Category Archives: Specialty Coverage

Minimizing Human Error At The Oscars

One week since we were left scratching our heads following the botched best picture announcement at the 89th Academy Awards ceremony, the liability ripples from an apparent act of human error continue to spread.

Just to recap: the mix-up occurred after a PricewaterhouseCoopers partner mistakenly handed presenter Warren Beatty the wrong envelope for the best picture award.

As the LA Times reported early on, the mistake instantly turned into a public relations nightmare for the accounting firm which has handled the balloting process for the Academy Awards for 83 years.

For its part, PwC quickly moved to mitigate damage to its brand, issuing an apology and accepting full responsibility for the mixup.

Brian Cullinan and Martha Ruiz, the two PwC partners involved, have been permanently removed from all Academy activities. PwC said the partners did not follow through protocols for correcting the error quickly enough.

Whether or not the Academy will terminate its contract with PwC, industry lawyers say there are a number of potential liability issues that could arise, per this article by The Hollywood Reporter.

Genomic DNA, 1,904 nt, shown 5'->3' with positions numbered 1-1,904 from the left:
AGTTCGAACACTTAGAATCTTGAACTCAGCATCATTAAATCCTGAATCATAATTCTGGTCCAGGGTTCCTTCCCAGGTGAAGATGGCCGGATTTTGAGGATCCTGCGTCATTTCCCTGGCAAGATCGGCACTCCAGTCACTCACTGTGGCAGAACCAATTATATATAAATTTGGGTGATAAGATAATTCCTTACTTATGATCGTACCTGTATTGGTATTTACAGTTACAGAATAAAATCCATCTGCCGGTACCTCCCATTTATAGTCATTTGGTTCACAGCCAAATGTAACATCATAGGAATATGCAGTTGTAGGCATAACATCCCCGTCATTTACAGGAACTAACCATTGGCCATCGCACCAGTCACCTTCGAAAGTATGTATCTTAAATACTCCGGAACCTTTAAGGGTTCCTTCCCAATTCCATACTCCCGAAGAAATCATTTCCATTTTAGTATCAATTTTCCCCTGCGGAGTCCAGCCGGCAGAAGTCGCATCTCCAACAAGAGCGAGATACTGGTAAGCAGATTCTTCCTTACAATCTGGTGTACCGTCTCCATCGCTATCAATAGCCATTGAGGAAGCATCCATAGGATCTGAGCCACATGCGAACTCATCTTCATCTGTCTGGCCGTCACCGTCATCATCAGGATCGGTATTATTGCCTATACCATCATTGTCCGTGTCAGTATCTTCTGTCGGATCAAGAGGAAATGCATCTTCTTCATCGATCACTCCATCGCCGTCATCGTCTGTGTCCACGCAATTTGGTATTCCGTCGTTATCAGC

Others say public perception and doubts about PwC’s expertise could be a costly risk factor going forward.

As the fallout continues, the two PwC accountants involved now need security protection due to the public backlash.

While this human error did not happen in the process of crunching the numbers, it does highlight how important it is for businesses to manage their professional liability risks.

Insurers have developed professional liability policies to meet the unique needs of a wide range of industries. Crisis response and helping businesses to protect their reputation are among the services insurers provide.

Uber Case Highlights Employment Liability Risk

By now you’ll have read the troubling tale of alleged workplace sexual harassment as told by a former Uber employee on her personal blog.